Archibald Iratus lived in an austere turn-of-the-century house along Jungfrugatan in Östermalm. A curious peculiarity of the address was its diffuse location. I could wander around for a long time before I found the unnumbered gate, and once last winter I even gave up and went home. It was as if the house itself or the door moved at will, as if you entered an involuntary dream state and lost your bearings. But it didn’t happen every time, today it was surprisingly easy; I passed the entrance and went up in the rickety old elevator to the Iratus floor.
It was said that he owned the whole building, maybe the whole block, and lived on one of the classic floors himself, renting out the rest. The old man was a perpetual 70-year-old, and had looked the same for decades, but was probably older than that. He was known, in short, as the Count. Everyone who was part of Stockholm’s inner circles knew who he was.
On his mother’s side he had East Prussian ancestry, an old line from Köningsberg. He also spoke a peculiar German, a dialect that was rapidly dying out. A people who were among the last to be Christianized in Europe, and they had retained a number of peculiar pagan customs and practices. On his father’s side there was old Swedish nobility, with the exception of his grandmother who was a Transylvanian duchess in disgrace.
He opened the door without a word. Walked briskly in front of me, sat down at the desk in the boxed library, poured the brandy and took out the cigar box. He was already wearing his smoking jacket, and a thumbed copy of Corpus Hermeticum was on display. It was going to be one of those days.
“Have the troops cleared the suburbs?” he asked, exasperated.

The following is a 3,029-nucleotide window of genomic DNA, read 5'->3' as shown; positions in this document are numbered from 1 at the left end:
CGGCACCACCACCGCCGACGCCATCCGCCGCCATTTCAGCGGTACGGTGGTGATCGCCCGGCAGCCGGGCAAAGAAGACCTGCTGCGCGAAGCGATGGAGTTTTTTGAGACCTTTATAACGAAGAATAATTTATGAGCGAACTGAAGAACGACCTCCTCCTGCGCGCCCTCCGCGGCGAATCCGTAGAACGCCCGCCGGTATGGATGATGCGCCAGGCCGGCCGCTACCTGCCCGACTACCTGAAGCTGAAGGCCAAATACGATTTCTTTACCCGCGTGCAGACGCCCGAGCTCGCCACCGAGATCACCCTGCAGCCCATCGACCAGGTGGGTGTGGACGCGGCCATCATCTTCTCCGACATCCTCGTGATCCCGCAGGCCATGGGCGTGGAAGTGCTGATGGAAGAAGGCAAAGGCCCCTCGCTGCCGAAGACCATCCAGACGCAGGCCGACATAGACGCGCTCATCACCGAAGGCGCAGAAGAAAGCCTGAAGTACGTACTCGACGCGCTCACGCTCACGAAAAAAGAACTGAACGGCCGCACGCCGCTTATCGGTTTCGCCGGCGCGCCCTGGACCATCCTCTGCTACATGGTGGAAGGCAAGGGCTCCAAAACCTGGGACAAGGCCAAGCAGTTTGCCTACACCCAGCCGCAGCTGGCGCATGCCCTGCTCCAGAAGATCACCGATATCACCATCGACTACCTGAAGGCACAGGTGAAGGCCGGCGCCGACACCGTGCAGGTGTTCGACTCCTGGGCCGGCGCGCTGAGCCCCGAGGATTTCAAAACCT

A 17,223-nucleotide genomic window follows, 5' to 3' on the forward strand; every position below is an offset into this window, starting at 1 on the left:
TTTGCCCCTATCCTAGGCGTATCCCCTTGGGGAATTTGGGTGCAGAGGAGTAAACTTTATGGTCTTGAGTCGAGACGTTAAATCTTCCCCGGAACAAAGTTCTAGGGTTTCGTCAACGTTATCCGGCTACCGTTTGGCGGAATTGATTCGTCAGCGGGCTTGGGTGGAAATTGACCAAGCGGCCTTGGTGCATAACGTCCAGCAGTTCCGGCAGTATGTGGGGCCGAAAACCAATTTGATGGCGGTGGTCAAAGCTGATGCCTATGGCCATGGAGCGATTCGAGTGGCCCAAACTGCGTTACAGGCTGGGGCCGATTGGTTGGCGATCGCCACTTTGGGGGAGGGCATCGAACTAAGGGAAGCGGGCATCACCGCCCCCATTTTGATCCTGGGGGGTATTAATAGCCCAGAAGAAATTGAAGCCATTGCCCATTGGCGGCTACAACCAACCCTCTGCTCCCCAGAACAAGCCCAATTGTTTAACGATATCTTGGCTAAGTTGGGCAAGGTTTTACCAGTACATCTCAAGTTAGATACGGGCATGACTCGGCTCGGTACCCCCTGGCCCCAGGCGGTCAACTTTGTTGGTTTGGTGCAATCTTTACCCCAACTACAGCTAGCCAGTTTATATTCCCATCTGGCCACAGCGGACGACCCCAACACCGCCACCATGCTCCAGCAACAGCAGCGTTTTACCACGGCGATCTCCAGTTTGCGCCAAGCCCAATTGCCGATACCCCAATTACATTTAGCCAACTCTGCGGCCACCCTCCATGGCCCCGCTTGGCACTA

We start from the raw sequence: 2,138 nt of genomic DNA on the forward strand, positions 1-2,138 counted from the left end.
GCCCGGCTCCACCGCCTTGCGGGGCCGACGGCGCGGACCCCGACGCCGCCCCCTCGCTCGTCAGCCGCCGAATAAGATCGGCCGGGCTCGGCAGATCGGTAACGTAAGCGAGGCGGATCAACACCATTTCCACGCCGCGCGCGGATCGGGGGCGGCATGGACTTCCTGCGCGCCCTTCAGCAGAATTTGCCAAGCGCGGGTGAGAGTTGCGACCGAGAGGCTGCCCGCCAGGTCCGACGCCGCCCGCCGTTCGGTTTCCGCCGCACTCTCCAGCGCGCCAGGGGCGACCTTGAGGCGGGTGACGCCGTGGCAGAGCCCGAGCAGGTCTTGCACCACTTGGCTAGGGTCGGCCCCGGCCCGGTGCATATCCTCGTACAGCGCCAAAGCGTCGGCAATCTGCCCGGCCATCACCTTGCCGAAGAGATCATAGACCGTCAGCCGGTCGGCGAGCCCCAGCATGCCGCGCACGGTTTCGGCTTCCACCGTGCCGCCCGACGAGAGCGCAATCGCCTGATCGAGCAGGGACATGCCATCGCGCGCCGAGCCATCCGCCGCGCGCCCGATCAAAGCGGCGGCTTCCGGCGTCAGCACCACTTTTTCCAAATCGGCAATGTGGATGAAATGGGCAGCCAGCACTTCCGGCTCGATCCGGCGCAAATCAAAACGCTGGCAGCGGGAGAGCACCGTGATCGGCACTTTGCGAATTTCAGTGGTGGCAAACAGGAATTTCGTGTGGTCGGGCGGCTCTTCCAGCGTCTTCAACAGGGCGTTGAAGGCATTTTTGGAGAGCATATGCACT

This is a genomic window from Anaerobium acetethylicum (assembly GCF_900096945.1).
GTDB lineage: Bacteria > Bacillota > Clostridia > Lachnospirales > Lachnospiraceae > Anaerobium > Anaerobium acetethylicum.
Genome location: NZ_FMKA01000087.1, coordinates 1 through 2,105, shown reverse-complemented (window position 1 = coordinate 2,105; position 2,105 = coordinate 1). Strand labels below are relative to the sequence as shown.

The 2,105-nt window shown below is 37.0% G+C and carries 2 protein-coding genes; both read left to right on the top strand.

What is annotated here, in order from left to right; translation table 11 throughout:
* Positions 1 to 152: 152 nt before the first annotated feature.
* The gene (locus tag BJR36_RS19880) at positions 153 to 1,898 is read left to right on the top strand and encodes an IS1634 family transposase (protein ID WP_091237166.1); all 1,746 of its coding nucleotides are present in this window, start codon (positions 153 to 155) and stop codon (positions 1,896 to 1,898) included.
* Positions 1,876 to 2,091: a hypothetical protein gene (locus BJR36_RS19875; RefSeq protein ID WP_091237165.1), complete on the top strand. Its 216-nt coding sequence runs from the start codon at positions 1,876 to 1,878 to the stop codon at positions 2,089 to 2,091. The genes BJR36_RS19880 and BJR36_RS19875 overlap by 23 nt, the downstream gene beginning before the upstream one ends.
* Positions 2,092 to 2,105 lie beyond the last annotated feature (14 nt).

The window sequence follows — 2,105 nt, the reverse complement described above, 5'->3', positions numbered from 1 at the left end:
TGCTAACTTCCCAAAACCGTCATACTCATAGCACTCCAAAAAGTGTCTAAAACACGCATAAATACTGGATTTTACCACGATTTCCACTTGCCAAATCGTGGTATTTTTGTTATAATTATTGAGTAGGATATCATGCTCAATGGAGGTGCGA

“No, they haven’t done it yet, ” I replied as usual.
For that matter, the Count’s view of the world and its people was a bit aged; he was still using the n-word, the f-word, and all sorts of words purged from the vocabularies. He didn’t really mind people of other races and nationalities, not at all; he was extremely well-travelled and spoke over a dozen different languages, and could conduct himself in most cultures and contexts. He loved all the sparkling differences the world offered.
“But they don’t send their best,” he used to say; and perhaps it was hard to argue with him on that point. As explosions and violence now touched even his venerable neighbourhood.
“I wish we had kept that weapons-grade plutonium in the country. Instead, the dumbass sent it to be destroyed in the United States, he noted. It was a lousy move. Now we don’t have enough to get nuclear bombs. That’s really bad.”
“Well, that’s a disadvantage,” I tried to add.
“You see, it’s our only chance of defence. The Yanks won’t help us, and neither will the Russians. We have to build our own. Of course, the technology must not end up in the hands of the Caliphate. That’s why we have to clean up the suburbs first”, he said matter-of-factly.
Sensing that it was going to be an exhausting session, I took out my pad and pen. The Count had chosen me to write down his memoirs. No computers or mobile phones were allowed, paper and pen was the only thing that mattered. Though sometimes it would be hours before we even started writing, and today was probably going to be one of those days. I took a good sip of the brandy.